PESHAWAR, Pakistan (CBS/AP)-- A suspected U.S. drone strike Wednesday killed the No. 2 commander of the Pakistani Taliban, although the militant group denied he was killed.
CBS News correspondent Elizabeth Palmer reports from London that Waliur Rehman's death has been confirmed. Rehman appeared to have died in a drone strike early Wednesday morning that destroyed a house and killed six other people.
Rehman's death is a strong blow to the militant group responsible for hundreds of bombings and shootings across Pakistan.
Two Pakistani intelligence officials told The Associated Press that their informants in the field saw Rehman's body while a third said intelligence authorities had intercepted communications between militants saying Rehman was killed. The officials spoke on condition of anonymity because they were not authorized to brief the media.
A spokesman for the Pakistani Taliban however denied the reports.
"This appears to me to be false news. I don't have any such information," said Ahsanullah Ahsan, speaking to The Associated Press by telephone from an undisclosed location.
Most of North Waziristan is under militant control, and journalists do not have access to the area, making it difficult to independently confirm such incidents.
The strike was the first since Pakistan's landmark elections on May 11 in which the American drone program was a hotly debated topic.
It was also the first strike in Pakistan since President Obama's speech last Thursday during which he discussed more restrictive rules he was implementing on the use of the controversial drones in places such as Pakistan and Yemen.
The tribal region in northwestern Pakistan is home to a variety of local and Afghan militant outfits, including al Qaeda-linked fighters. The U.S. has often criticized Pakistan, saying it does not vigorously target militants in these areas who then attack American troops in neighboring Afghanistan.
Pakistani officials say their military is already overtaxed by fighting militants in both the tribal regions and in the southwestern province of Baluchistan and that the casualties they've already incurred have not been properly recognized.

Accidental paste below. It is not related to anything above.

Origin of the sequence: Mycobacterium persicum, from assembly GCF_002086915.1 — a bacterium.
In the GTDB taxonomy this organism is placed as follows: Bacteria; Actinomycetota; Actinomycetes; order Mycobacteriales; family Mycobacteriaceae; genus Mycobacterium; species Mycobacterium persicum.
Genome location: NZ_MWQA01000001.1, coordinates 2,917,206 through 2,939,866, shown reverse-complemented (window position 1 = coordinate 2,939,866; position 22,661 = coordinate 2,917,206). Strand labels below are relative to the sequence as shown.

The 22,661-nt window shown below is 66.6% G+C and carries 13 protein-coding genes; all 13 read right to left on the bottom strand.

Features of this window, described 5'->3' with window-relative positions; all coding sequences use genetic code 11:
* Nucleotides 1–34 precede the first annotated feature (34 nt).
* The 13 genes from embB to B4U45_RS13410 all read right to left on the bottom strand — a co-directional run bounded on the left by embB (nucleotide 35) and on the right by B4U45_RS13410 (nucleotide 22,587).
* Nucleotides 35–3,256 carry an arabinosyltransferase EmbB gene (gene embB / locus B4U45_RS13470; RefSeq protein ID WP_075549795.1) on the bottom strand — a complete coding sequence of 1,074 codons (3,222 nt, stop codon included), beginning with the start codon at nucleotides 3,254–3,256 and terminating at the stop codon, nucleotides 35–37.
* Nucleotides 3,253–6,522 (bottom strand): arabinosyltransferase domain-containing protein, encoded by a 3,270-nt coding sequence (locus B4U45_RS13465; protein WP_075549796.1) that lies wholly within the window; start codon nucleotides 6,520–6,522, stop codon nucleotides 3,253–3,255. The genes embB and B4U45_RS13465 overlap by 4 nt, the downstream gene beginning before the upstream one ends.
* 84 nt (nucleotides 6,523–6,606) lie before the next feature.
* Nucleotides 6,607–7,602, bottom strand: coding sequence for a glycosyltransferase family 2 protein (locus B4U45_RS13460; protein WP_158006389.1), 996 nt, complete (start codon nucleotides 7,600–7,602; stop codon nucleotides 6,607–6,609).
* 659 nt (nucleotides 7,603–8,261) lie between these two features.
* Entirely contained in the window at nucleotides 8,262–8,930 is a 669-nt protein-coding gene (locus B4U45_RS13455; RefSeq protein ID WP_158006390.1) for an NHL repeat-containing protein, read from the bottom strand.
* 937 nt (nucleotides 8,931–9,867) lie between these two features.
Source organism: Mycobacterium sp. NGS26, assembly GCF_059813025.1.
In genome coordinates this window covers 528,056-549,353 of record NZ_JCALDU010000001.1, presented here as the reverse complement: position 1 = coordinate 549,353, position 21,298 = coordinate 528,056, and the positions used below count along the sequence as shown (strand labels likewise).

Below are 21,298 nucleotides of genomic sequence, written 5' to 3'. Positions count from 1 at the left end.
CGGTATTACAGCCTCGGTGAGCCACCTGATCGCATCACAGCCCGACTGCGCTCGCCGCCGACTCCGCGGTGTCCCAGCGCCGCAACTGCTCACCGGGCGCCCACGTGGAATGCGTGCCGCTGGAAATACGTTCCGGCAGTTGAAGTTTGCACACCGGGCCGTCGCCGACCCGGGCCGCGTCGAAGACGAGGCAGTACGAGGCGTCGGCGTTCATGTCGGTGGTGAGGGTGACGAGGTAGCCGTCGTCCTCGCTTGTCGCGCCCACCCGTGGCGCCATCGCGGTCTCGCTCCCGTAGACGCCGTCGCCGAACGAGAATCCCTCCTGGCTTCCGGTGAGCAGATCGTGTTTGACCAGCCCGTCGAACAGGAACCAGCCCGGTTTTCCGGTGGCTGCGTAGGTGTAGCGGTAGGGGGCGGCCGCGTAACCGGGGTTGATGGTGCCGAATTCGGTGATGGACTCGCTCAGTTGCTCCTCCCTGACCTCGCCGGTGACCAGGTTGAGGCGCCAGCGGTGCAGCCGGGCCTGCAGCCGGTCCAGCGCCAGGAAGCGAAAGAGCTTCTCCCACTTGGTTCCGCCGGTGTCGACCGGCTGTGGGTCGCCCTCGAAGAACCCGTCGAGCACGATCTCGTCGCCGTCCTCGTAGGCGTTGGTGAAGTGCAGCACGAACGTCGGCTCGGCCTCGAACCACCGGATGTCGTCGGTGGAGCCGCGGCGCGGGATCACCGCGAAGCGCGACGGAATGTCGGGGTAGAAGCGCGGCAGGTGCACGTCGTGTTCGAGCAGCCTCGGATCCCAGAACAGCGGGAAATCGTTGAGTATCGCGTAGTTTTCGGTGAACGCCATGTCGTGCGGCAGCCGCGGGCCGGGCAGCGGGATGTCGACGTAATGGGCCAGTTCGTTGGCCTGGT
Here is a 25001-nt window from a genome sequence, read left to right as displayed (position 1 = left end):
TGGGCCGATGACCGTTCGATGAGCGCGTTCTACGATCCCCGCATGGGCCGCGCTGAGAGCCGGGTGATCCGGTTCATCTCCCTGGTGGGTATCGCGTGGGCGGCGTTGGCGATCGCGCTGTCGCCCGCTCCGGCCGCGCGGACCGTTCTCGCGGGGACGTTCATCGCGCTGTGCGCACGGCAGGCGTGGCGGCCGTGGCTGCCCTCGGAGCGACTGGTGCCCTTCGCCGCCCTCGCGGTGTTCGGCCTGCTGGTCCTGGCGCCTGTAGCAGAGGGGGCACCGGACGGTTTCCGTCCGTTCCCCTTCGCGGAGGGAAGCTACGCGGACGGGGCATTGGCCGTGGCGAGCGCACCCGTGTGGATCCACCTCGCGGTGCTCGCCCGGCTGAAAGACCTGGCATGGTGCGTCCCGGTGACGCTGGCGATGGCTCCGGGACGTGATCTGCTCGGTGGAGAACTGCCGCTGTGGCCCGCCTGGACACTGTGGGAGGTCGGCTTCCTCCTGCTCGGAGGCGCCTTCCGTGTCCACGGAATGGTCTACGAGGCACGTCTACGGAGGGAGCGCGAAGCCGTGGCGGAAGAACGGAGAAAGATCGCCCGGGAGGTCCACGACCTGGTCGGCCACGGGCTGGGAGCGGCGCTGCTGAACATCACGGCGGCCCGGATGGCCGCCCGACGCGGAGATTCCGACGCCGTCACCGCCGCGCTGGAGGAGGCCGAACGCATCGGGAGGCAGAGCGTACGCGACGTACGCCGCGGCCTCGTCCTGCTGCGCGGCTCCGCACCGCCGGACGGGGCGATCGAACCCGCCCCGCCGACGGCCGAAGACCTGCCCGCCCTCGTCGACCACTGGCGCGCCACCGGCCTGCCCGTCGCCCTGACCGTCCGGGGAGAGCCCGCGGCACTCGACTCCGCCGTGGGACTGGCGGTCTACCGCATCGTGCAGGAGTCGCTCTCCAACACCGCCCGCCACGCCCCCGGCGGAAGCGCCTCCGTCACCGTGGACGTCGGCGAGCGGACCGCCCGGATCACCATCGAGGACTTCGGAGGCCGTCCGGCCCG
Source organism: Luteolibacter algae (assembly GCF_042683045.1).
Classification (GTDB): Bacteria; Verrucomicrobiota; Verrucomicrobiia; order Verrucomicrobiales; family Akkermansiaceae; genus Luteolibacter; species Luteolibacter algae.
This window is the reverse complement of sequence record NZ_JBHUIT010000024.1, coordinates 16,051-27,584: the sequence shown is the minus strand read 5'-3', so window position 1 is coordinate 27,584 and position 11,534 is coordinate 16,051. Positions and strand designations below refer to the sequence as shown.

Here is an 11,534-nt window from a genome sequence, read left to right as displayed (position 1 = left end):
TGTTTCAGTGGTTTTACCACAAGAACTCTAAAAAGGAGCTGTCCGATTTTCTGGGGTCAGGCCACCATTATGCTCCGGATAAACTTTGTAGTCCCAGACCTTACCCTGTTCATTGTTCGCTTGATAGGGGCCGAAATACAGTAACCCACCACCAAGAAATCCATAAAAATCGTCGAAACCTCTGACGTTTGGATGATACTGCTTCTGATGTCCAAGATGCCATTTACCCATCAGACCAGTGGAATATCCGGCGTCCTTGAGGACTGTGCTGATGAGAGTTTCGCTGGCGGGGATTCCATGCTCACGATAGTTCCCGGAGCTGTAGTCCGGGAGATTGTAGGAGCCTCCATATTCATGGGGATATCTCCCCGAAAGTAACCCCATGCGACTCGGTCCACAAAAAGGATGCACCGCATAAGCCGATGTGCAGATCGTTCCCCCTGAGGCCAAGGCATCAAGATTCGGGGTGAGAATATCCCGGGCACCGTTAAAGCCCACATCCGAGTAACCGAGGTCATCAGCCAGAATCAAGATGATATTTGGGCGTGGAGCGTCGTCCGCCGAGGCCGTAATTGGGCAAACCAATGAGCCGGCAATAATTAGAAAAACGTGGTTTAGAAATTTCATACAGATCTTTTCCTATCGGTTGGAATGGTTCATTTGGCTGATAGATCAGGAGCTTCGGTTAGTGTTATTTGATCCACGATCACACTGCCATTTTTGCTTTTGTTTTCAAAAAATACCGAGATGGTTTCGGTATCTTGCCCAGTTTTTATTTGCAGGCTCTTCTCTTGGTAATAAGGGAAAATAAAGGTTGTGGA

Washington's drone program is extremely unpopular in Pakistan, although the number of strikes has dropped significantly since the height of the program in 2010.
The strikes usually target al Qaeda-linked insurgents or other militants who fight in Afghanistan against NATO, although some strikes have killed militants who are at war with the Pakistani government.
The Pakistani Taliban has been battling government forces for years in a bid to push them from the tribal regions, cut Pakistan's ties with the U.S. and eventually establish their brand of hardline Islam across Pakistan.
The U.S. government in 2010 offered $5 million for information leading to Rehman under their "Rewards for Justice" program.
While Rehman was mostly known for his activities in Pakistan, the U.S. said in its announcement that he also participated in cross-border attacks in Afghanistan against U.S. and NATO personnel.
Rehman was wanted in connection with his involvement in an attack on a U.S. base in Khost, Afghanistan, in 2009 that killed seven Americans, the U.S. said.
Pakistan's incoming prime minister, Nawaz Sharif, has repeatedly said he is against the use of American drones on Pakistani soil, and Pakistani officials have demanded publicly that the program be stopped.
Senior civilian and military officials are known to have supported some of the attacks in the past, but many say that is no longer the case.
Pakistan has been hit by 355 such attacks since 2004, according to the New America Foundation, a U.S.-based think tank. The figure does not include Wednesday's strike. Up to 3,336 people have died in the strikes, said the think tank.
Mr. Obama's speech last Thursday was his most extensive comments to date about the secretive drone program, which has come under increased criticism for its lack of accountability.
The president cast drone strikes against Islamic militants as crucial to U.S. counterterrorism efforts but acknowledged that they are not a "cure-all." The president also said he is deeply troubled by civilians unintentionally killed in the strikes and announced more restrictive rules governing the attacks — measures that his advisers said would effectively limit drone use in the future.
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